Operating Cash Flow: The Number That Can Determine Your Success

(By Julie Bawden Davis)

Companies can potentially show positive net earnings yet be cash poor, unable to pay expenses and debt. For instance, a sales number can become inflated when inventory is sold but no cash comes in at that time. And if there were to be returns on the merchandise, no cash would ever come in for that inventory. The net income would show the inflated sales figure during that period, making the company look more profitable perhaps than it really is, while the operating cash flow figure would reveal the true picture.

If there’s only one financial figure you keep on top of when it comes to your business, let it be operating cash flow. Operating cash flow offers a bird’s eye view of the economic state of your business and can potentially predict the future success or failure of your company.

Your cash flow figures will reveal if your business is healthy and can generate sufficient money to pay your bills, remain functional and grow, or if it’s in trouble and requires external financing to stay afloat. To avoid the risk of bankruptcy, your business’s operating cash inflow must exceed your cash outflow.

How To Calculate It

So how do you figure out your operating cash flow? Subtract your operating expenses from the money generated by your company’s normal business activities. The calculation starts with adding depreciation to your net income, then making adjustments for working capital like accounts receivable and inventory.

Think of it as the cash portion of your net income. The operating cash flow number is recorded on your quarterly and annual cash flow statements.

Operating Cash Flow Vs. Net Income

Investors and lenders prefer analyzing your operating cash flow as opposed to your net income, because it’s adjusted for depreciation, receivables and liabilities.

Companies can potentially show positive net earnings yet be cash poor, unable to pay expenses and debt. For instance, a sales number can become inflated when inventory is sold but no cash comes in at that time. And if there were to be returns on the merchandise, no cash would ever come in for that inventory. The net income would show the inflated sales figure during that period, making the company look more profitable perhaps than it really is, while the operating cash flow figure would reveal the true picture.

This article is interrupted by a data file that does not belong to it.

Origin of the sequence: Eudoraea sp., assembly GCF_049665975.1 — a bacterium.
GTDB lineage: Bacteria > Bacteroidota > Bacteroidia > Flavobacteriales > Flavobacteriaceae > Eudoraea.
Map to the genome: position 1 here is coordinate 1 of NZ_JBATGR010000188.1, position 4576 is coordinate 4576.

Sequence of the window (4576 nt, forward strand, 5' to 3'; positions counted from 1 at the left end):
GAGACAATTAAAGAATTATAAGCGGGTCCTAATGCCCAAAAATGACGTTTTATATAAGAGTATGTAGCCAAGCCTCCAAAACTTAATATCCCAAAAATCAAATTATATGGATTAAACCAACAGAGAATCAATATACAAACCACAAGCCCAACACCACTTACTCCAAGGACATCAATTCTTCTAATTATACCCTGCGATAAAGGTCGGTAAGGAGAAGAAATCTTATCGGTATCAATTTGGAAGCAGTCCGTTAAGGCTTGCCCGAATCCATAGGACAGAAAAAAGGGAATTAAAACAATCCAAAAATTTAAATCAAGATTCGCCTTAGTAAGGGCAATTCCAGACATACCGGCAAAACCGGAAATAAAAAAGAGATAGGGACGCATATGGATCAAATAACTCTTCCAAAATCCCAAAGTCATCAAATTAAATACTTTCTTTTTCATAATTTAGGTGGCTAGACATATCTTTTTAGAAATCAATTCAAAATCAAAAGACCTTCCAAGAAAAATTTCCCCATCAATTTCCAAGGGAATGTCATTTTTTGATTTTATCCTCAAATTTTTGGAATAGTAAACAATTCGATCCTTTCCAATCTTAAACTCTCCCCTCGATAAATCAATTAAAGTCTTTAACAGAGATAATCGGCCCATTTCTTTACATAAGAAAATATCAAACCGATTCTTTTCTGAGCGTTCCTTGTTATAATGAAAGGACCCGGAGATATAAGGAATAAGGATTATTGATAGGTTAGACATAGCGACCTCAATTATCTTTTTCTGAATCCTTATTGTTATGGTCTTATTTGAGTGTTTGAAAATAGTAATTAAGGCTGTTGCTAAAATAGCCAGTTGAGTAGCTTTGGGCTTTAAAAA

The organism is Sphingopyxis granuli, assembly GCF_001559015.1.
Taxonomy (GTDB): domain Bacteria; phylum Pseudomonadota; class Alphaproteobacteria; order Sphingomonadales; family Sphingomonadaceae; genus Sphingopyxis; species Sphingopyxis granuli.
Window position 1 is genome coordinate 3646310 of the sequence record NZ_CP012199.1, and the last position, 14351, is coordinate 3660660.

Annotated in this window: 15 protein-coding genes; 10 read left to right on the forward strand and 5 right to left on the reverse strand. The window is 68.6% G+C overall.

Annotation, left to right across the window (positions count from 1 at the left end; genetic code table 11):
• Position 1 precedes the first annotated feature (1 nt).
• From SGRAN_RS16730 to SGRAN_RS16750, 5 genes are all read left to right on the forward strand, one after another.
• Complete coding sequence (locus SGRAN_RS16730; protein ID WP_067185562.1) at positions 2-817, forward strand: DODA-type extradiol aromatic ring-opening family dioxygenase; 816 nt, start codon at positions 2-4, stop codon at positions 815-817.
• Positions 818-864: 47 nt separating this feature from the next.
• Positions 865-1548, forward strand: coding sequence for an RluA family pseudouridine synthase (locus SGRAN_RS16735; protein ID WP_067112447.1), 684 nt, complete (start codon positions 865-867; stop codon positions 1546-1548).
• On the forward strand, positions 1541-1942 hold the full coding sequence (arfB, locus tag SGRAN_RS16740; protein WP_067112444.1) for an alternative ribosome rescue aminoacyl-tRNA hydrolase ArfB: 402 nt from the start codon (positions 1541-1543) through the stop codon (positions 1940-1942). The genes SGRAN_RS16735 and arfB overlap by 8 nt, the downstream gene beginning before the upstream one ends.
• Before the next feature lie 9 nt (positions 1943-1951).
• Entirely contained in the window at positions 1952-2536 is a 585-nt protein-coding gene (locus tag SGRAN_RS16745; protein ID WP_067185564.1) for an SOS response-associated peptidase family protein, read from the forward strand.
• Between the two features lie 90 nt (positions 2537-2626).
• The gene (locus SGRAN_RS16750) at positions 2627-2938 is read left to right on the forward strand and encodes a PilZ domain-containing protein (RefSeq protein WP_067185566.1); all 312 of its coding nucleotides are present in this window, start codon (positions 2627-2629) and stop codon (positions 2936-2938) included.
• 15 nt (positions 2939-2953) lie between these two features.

operating cash flow

Comparing operating cash flow to net income also gives investors and lenders an idea if accounting techniques are manipulative. For instance, if a company reports high earnings, yet is low on cash, the accounting methods might be called into question, especially if this occurs over several quarters. No matter how the numbers are adjusted on the net income report, a company will eventually require sufficient cash in order to pay creditors, so such questionable practices will eventually emerge.

On the other end of the spectrum, if your operating cash flow is higher than your net income, that may mean your company has more cash than is reflected on the net income statement and is healthier than it looks on paper.

The Benefits of Positive Operating Cash Flow

There are several advantages to a positive operating cash flow. Perhaps most important is your ability to pay your bills so you can continue to operate. A positive cash flow also enables you to withstand delays in payment from customers and weather setbacks like a client going out of business.

A healthy operating cash flow also gives you the flexibility, and ability, to expand your business when you choose to do so. For instance, you can offer cash for a new piece of equipment and pay less than if you were to finance it.

It also means you have a good chance of obtaining financing. When reviewing your application for credit, underwriters will take a close look at your company’s financial statements. A consistently positive operating cash flow will show them you’re a good candidate for credit, because you have the cash on hand to repay your debt.

(Source: Openforum)

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